In most parts of the US, our season has sadly reached its end. While those in Tahoe are anxiously awaiting another couple feet over the next week, in the Midwest many folks have packed up their gear and given in to the warm weather. I, however, have been holding on to every last bit that I can and spent the last couple days at closing weekend of one of my favorite local spots despite it being 60 out. Here are a few tips on going riding when it practically shorts weather.

Use Sunscreen – This one should be obvious but its importance cannot be understated. For those of us that don’t see a lot of sun in the winter, it’s simply not top of mind. However, UV rays reflect off the snow at almost a 90% rate making any exposed skin a prime target. The idea of a goggle tan might seem cool but that pale skin that’s stayed hidden for the last 4 months is more likely to fry. Bring the chapstick too.

Dress Appropriately – Observing others will tell you that the appropriate dress is board shorts or a bikini, but I’ll argue that being covered has its advantages. Not only are you going to keep from getting burned both by the sun and the snow given you take a spill, but the right layers will actually keep you dry and cool despite the heat.  For me, an old Ride Shacket, a waterproof breathable button-up, did the trick, along with some shell pants and pipe gloves. Another route to go is some shell bibs with a flannel with dryride or some degree of waterproofing. Good lightweight breathable base layers are also key when it comes to wicking that sweat away.

Wax Appropriately – When it gets this warm, things sure do get slow and sticky. A dry board mid-season might mean your buddies blow by you on the cat track, but late season it could mean some serious walking. I brought two boards on my little 3 day excursion and one became completely unusable by the last day of the trip. Not only was I getting stuck in the flats but the friction was so strong that even with some pitch I was feeling the drag. While most warm weather wax’s top out around 50 degrees, it’ll still help in the morning and is worlds better than a bone dry deck. Go the hot wax route if you can.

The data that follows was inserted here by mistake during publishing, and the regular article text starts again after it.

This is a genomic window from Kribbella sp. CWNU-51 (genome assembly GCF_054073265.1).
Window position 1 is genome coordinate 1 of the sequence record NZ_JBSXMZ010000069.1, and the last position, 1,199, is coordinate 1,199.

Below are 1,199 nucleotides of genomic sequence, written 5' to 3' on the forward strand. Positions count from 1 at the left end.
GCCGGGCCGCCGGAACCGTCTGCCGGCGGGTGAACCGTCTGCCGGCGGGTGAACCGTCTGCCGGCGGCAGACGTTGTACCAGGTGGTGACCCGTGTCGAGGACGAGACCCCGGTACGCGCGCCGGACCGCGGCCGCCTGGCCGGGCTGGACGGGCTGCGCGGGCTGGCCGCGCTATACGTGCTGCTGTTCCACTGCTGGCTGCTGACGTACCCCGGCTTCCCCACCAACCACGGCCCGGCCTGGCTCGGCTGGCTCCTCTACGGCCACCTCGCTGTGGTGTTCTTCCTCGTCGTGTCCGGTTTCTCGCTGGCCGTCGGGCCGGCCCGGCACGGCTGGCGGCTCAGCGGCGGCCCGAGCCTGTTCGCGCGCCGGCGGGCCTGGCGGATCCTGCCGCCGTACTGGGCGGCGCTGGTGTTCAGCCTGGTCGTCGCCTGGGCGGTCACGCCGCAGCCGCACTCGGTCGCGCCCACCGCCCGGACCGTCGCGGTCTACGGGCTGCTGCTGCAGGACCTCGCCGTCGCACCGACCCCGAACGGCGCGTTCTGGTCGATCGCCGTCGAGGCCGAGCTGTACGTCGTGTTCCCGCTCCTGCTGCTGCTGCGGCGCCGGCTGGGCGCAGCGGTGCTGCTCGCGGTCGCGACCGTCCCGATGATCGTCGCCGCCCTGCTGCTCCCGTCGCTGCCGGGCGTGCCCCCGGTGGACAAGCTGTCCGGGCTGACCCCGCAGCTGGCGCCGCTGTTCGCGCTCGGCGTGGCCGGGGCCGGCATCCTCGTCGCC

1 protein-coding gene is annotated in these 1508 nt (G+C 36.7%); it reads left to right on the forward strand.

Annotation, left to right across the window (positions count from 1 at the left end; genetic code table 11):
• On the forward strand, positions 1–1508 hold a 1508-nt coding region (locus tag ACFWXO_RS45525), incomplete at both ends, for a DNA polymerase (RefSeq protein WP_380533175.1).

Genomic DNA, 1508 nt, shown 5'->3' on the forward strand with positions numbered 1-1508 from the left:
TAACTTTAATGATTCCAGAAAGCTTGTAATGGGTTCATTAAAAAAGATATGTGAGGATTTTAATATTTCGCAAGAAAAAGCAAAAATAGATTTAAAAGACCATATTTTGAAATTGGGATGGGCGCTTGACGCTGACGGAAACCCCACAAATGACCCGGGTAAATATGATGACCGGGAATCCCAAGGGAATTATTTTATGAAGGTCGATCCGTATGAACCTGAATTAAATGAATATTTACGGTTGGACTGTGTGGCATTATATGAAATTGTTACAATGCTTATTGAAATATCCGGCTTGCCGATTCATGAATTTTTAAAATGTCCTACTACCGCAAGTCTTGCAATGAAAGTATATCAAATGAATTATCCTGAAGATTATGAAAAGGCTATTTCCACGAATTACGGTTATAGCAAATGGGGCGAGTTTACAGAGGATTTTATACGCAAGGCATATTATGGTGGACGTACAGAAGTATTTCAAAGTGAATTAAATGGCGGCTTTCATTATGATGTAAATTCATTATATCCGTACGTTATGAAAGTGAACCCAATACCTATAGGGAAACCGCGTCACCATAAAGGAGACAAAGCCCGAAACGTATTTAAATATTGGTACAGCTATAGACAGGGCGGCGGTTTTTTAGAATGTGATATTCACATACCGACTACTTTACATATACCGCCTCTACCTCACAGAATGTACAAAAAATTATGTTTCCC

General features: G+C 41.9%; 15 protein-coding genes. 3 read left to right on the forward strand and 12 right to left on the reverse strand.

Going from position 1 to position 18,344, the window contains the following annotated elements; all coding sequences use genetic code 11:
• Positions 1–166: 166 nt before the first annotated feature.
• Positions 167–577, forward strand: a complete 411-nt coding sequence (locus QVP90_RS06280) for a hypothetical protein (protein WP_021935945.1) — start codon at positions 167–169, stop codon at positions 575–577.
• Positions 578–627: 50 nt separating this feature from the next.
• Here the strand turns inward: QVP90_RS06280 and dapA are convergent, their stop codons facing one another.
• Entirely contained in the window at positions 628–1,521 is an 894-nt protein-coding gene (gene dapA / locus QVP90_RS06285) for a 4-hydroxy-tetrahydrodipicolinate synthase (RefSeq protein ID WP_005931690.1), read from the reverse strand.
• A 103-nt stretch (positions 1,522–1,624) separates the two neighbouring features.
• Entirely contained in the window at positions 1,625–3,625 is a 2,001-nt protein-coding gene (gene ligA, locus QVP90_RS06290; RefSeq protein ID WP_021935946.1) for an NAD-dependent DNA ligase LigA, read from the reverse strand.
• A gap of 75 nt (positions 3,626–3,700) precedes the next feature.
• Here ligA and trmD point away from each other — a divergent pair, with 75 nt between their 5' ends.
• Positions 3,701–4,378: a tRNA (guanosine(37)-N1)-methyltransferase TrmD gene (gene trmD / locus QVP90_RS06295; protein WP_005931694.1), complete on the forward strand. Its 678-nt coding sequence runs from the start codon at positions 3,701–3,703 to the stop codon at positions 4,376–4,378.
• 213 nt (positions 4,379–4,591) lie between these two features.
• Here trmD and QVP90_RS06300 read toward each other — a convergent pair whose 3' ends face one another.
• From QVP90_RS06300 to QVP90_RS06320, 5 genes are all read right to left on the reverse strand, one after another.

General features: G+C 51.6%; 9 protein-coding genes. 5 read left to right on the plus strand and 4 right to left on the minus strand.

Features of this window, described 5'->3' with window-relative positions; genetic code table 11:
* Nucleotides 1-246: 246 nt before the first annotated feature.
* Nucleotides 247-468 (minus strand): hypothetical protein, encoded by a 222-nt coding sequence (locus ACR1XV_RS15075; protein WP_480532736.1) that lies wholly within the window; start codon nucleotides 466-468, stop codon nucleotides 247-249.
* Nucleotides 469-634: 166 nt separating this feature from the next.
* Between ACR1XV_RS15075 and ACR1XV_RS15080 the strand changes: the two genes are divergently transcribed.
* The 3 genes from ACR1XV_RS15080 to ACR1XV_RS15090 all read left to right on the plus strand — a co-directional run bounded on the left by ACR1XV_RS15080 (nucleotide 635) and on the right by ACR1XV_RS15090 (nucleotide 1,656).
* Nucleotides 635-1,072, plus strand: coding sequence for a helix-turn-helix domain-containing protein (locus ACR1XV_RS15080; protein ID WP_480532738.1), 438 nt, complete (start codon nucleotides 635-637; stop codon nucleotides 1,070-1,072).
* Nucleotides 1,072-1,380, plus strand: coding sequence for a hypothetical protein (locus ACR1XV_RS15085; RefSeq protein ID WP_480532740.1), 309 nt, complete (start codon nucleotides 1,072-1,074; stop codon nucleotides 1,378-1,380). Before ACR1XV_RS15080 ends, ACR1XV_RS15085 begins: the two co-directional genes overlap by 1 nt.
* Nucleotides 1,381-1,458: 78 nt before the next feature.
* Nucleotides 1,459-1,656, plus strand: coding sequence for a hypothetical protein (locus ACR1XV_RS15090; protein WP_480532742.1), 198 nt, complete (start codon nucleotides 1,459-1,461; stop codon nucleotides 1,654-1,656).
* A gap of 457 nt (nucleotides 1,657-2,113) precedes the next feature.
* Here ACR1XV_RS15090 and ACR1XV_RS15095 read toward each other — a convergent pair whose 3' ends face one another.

Bring Your Powder Board – I’ve mentioned in previous blogs how fun today’s powder boards can be in conditions other than powder. Today I’ll argue that they’re your best defense against slush. The extra width and float makes surfing the soft snow feel like you’re actually on water. As the day progresses and conditions get worse, a wide rockered nose is perfect for plowing through the chop and the sloppy mess that has developed over the hours. Wet snow is heavy snow and staying on top can be a lot of work. Your powder board will make it a lot easier and it’s always exciting to pull it out of the rack for one last ride.

Hit the South Facing Slopes Early – The science is simple, South facing slopes get more direct sunlight. While those facing the North may sometimes remain shaded until the final chair, your favorite South runs will likely be a mess by 1:00. That being said, get out and hit them in the morning when the temperatures are lower and the sun hasn’t done its dirty work. The more runs taken, the worse things will get, so getting out early has its advantages as well.

Be Aware of Changing Conditions – As just mentioned, conditions can change by the hour. Between the sun, the people and the thin cover in most areas surprises may start popping up. Our ski buyer found that out the hard way when he tried to hit a small jump over a dirt gap that he had hit easily the day before. It turned out that dirt patch had gained a couple feet over only a few hours and the landing was lacking a bit in the snow department.  The photo below shows a run that that started the morning as a quick groomer and ended the day as a bunch of dirt and mud. Bomb this baby like you did earlier and you’d be in for a bit of a surprise.

Dry out your boots – Lastly, remember to dry out your boots and gear after the day is over. Again, this seems like another given but when it’s gorgeous out, you’re exhausted and you may have had some drinks, it’s pretty easy to toss your gear in the corner and completely forget about it. If you want to ride the next day you’ll want to lay it all out. I found out the hard way that the puddle created by submerging my back foot in ankle deep slush all day didn’t exactly go away on its own overnight.

So get out and enjoy the sun. Spring riding is fun and forgiving and a great time to venture a little out of your comfort zone as things generally run a little slower. Just keep these things in mind and send the season off with a bang.

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